DENHAM SPRINGS — Gayle Causey left her home 2 ½ years ago on an inflatable air mattress that neighbors floated across a flooded parking lot to rescue her and her two Shih Tzu dogs, China and Chippy.
But she never gave up on eventually making it back home, although her journey would prove long and difficult.
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She was plucked from the floating air mattress that day of the devastating August 2016 flood and taken in a white truck to a local church, which housed her for several nights. Then, she ended up at a municipal park where she slept outside on the concrete because the shelter would not allow pets.
Later, she moved into hotels and a senior living complex in North Carolina, before crashing in an upstairs bedroom with her daughter outside Austin.
At last, she's finally settled back into her old apartment.
"I feel like I've been around the world," said Causey, 68.
Causey and several of her neigbhors recently moved back into a renovated 45-unit, subsidized apartment complex for the elderly and disabled in Denham Springs. Before the flood, it was one of the few places for low-income seniors and disabled residents of Livingston Parish.
When the modest, brick buildings off Vincent Road were nearly destroyed with four feet of water, it sent Causey and dozens of others packing — to friends and family, one town over or several states away.
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Many of the residents of Livingston Manor live on social security or disability payments and had trouble finding places to go after the flood. Several were teetering on the edge and died or ended up in nursing homes, Causey said.
So, when residents got word that Livingston Manor was reopening last month, many rushed back to reclaim their homes. Those who returned were exuberant Friday as they described their feelings about coming home.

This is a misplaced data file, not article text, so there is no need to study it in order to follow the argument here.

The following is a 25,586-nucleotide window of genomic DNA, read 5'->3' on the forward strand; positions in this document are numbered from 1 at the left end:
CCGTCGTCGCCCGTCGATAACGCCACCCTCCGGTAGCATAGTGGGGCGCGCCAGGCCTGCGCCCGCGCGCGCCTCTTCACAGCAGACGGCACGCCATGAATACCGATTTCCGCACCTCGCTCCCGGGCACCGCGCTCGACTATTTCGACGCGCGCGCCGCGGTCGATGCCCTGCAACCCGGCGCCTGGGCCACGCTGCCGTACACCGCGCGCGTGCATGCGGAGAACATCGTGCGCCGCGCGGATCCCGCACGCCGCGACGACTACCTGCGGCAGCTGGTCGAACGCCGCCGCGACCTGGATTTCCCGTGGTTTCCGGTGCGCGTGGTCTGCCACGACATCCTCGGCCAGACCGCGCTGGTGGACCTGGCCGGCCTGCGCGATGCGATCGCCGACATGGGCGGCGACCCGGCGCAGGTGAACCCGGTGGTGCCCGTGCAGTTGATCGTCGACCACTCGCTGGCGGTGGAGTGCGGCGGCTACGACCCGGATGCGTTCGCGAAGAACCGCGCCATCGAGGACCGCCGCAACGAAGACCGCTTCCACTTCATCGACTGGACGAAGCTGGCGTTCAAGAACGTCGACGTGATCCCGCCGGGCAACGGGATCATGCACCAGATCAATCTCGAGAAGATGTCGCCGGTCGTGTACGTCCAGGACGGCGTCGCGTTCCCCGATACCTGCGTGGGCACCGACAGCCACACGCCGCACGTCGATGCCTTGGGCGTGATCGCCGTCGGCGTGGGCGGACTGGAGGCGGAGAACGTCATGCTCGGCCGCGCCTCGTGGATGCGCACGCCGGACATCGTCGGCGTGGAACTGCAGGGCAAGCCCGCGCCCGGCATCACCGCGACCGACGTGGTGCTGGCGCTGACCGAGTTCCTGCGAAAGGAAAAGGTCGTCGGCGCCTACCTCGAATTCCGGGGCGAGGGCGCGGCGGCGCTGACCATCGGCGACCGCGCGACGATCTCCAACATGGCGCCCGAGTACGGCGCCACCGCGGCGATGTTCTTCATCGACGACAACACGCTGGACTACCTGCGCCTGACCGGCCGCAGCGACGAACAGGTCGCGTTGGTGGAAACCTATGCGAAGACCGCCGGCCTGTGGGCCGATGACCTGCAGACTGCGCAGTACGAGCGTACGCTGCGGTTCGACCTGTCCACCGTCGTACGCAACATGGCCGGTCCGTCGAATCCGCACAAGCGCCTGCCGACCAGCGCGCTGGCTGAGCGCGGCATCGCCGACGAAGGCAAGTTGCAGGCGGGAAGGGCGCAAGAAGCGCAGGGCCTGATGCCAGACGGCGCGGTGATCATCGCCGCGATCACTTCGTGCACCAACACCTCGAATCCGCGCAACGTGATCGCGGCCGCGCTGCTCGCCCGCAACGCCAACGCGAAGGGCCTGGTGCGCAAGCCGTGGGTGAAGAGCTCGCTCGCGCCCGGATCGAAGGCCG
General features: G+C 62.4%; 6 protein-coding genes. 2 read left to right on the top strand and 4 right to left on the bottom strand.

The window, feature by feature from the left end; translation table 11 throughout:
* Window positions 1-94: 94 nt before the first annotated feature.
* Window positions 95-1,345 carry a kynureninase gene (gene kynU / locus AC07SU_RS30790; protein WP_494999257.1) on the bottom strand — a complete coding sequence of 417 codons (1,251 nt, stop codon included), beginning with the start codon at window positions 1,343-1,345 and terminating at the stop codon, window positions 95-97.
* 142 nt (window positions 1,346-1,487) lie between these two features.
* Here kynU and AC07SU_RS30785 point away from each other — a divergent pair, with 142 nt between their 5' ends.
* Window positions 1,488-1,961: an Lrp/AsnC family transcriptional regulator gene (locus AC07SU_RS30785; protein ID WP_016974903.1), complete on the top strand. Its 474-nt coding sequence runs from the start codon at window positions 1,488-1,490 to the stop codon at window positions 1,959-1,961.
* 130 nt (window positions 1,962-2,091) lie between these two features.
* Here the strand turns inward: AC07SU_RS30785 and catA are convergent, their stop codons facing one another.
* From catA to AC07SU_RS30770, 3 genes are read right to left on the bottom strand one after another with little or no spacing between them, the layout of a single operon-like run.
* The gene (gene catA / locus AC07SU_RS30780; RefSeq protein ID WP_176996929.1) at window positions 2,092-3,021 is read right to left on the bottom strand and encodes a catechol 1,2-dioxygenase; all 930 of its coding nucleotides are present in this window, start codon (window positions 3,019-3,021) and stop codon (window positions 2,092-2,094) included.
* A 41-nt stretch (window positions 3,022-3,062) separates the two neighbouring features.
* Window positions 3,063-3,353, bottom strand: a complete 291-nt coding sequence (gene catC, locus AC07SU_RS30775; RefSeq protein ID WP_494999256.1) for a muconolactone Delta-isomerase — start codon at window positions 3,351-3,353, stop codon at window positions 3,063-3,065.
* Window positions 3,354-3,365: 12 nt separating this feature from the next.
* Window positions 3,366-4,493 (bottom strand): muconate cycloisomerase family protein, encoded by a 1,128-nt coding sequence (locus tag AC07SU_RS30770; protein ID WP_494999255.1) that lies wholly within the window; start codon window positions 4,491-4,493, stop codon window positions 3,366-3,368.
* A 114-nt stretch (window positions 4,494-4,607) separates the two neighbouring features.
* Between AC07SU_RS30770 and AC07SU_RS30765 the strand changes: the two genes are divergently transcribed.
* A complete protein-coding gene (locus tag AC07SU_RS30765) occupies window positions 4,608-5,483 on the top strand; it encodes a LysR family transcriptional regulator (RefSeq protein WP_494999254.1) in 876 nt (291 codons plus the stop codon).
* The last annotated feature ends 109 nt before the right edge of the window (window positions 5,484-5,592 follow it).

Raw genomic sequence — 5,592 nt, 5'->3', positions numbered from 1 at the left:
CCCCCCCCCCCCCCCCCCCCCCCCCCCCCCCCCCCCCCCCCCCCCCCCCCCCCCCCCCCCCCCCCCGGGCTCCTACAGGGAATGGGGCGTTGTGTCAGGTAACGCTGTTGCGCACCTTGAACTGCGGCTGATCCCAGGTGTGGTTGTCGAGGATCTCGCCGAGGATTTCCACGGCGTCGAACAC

"I finally have my freedom," said Phyllis Kabel. "You don't know how wonderful that is."
Kabel, 73, said she spent the last couple years bouncing around between a sister in Jennings, a relative with dementia and an apartment complex in Hammond. On Friday morning, she was arranging Art Deco-style furniture in her new apartment. A full bar was already set up along a wall near the kitchen.
"It's way better than it was," Kabel said, pointing out the laminate floors that replaced old carpet. "I feel like I'm in one of the luxury apartments."
The process of rebuilding the apartment complex was long. The property was near to being completely destroyed by the flooding, so much so that then-HUD Secretary Julian Castro toured it in the immediate aftermath of the disaster.
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The buildings operate under a contract with U.S. Department of Housing and Urban Development to provide subsidized apartments for the elderly and disabled. Residents typically pay 30 percent of their income as rent.
After the flood, the Brockman family, owners of the property lacked sufficient cash to repair the apartments. They were underinsured for the extensive damage and had recently suffered severe losses at properties they own in Monroe, which flooded just five months earlier.
The firm appealed to the Louisiana Housing Corporation for a $1.4-million loan funded through HUD.
Reconstruction began in August 2018, and all apartments are now complete, said Alan Brockman, president of Sunquest Properties, which manages the complex.
He said nearly half the complex is filled with former residents who had a right to return.
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The repair process at Livingston Manor took so long that 63-year-old Tommy Mauldin thought it unlikely he'd ever return home. He settled in with friends in Alabama, because there were so few affordable places in Livingston Parish.
But his grandchildren live nearby, and he was excited to learn recently that he would be able to come back. He had spent three years on a waiting list just to get the apartment, and he likes the quiet community, where residents look after one another.
He's been back about three weeks, but the apartment remains sparse, just a bed, recliner and some cooking supplies. He's heard about a potential free couch, and he's looking to buy a kitchen table and chairs.
"I lost everything in the flood," he said. "I had to completely start over."